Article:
Is supply drop of Johnson & Johnson vaccine major setback for vaccination plan?

A member of the Vaccine Education Center at the Children's Hospital of Philadelphia, Dr. Paul Offit, joins "GMA" to discuss the latest on J&J vaccines.
2:57 | 04/10/21

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Transcript for Is supply drop of Johnson & Johnson vaccine major setback for vaccination plan?
this from Dr. Paul offit, a member of the fda's advisory panel and the director of the vaccine education center at the children's hospital of Philadelphia. Dr. Offit, good morning. Let's start with these problems with the j&j vaccine. With the supply dropping all of a sudden, do you think that's a major setback for the progress toward getting everybody vaccinated? I don't think so. I think we're leaning right now on the two mrna vaccines, pfizer and modern. Between them we should still be able to have enough vaccines for everybody who would benefit from it hopefully by the summer. That is good news. What, though, about these unusual symptoms, some people say they've been experiencing after getting the j&j vaccine. Are those of concern to you? Not really. I think what's happened actually in a few of those sites is people got anxious so they started to hyperventilate. They had tingling in their hands and feet and they felt nauseated, sometimes vomited. When you see one person do that at a site that makes you more anxious. That's what happened at a few sites but the sites are back up and running again. I think that's all it was. Anxiety can certainly be contagious. One more question about the ask j&j vaccine. The European union's drug regulator is reviewing reports of rare blood clots in four people who received j&j's covid-19 vaccine. Do you think this could have implications for the use of the vaccine in this country? I think we certainly need to look closely at that. Certainly the uk astrazeneca vaccine which is a so-called replication-defective adenovirus is at some level similar to the j&j vaccine which is a replication-defective human adenovirus. It would be a very rare side effect here, a side effect for the astrazeneca vaccine that was occurring 1 per 400,000 people. We'll see whether or not that's a problem but the important thing is to look and I think the CDC and food and drug administration need to look at very carefully when people get that to make sure that those blood clots are not a consequence of that. Something to keep our eye on here. Meanwhile, pfizer is now asking the fda to authorize its vaccine for 12-year-olds to 15-year-olds. I know you're on the fda advisory panel that will offer a recommendation. Do you have any concerns at least preliminarily about this request? First of all, I'm not sure that comes from our committee, the advisory committee. The top line data look very good. It was a study of about 2,200 children that did or didn't get that vaccine. There were 18 cases of covid-19 all in the placebo group. The vaccine appeared to be safe plus frankly you wouldn't expect there to be much of a difference in the 12 to 15-year-old as compared to 16 to 18-year-old for whom that vaccine is already approved so I'm optimistic that the top line data are exactly what they appear to be, and we need vaccines for children because children can certainly be hurt by this virus. Dr. Offit, thank you very much. Always great to see you on a Saturday morning, thank you. Thank you.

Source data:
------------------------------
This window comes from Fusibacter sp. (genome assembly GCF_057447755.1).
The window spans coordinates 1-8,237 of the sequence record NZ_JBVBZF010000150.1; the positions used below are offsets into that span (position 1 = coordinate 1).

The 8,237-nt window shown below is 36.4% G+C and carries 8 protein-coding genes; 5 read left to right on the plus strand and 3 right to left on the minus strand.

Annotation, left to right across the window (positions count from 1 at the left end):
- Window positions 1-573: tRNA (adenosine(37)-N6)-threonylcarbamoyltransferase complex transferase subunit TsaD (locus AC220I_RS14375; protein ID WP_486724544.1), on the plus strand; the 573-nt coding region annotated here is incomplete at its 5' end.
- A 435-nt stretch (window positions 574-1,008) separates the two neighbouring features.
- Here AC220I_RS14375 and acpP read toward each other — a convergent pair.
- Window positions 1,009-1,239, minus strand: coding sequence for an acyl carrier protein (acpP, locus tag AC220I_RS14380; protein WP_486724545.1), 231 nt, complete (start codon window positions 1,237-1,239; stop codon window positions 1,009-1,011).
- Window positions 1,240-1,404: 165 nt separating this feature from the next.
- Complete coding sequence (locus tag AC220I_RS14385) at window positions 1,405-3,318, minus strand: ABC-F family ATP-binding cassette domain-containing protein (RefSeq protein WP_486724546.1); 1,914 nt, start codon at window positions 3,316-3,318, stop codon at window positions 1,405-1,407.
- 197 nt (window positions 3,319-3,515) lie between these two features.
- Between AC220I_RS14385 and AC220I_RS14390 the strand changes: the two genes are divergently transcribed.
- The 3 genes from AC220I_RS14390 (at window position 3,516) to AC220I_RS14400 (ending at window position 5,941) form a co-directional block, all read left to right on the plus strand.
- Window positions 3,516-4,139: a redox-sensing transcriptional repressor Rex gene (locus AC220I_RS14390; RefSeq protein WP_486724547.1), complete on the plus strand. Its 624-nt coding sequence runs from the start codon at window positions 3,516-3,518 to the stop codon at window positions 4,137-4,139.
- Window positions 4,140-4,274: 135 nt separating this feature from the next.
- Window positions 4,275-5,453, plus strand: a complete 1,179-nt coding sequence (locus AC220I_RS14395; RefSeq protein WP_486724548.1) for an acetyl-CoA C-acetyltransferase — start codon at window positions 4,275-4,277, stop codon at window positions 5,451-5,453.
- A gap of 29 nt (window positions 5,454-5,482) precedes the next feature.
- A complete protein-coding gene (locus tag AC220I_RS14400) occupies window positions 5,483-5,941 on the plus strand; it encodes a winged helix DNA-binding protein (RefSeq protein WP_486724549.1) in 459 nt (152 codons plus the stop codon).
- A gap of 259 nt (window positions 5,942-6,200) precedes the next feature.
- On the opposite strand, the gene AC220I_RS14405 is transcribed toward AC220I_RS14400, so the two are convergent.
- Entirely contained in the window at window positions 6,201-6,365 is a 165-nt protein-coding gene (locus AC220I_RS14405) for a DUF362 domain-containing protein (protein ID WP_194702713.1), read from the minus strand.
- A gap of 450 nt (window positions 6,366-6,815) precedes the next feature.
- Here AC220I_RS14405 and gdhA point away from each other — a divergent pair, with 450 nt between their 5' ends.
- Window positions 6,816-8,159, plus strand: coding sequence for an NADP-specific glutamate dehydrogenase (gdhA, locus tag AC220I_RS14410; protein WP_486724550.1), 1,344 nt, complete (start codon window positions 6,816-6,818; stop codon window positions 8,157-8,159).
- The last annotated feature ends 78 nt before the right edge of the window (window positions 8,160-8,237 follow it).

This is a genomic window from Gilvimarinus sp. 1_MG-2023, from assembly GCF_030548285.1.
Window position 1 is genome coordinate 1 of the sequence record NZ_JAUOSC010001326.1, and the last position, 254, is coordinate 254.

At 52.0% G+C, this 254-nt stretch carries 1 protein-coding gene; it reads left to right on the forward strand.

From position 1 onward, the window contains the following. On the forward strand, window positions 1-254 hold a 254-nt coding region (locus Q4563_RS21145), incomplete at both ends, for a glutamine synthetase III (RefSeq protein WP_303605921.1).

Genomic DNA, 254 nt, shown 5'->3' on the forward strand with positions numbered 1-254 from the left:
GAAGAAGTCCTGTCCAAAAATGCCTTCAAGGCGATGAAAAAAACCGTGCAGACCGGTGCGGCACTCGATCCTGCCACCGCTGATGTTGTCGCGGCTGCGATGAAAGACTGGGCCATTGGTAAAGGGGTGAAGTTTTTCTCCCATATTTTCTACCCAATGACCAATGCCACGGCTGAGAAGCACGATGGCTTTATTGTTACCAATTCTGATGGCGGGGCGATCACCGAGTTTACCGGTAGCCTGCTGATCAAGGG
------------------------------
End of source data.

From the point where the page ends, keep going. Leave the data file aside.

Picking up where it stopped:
This transcript has been automatically generated and may not be 100% accurate.

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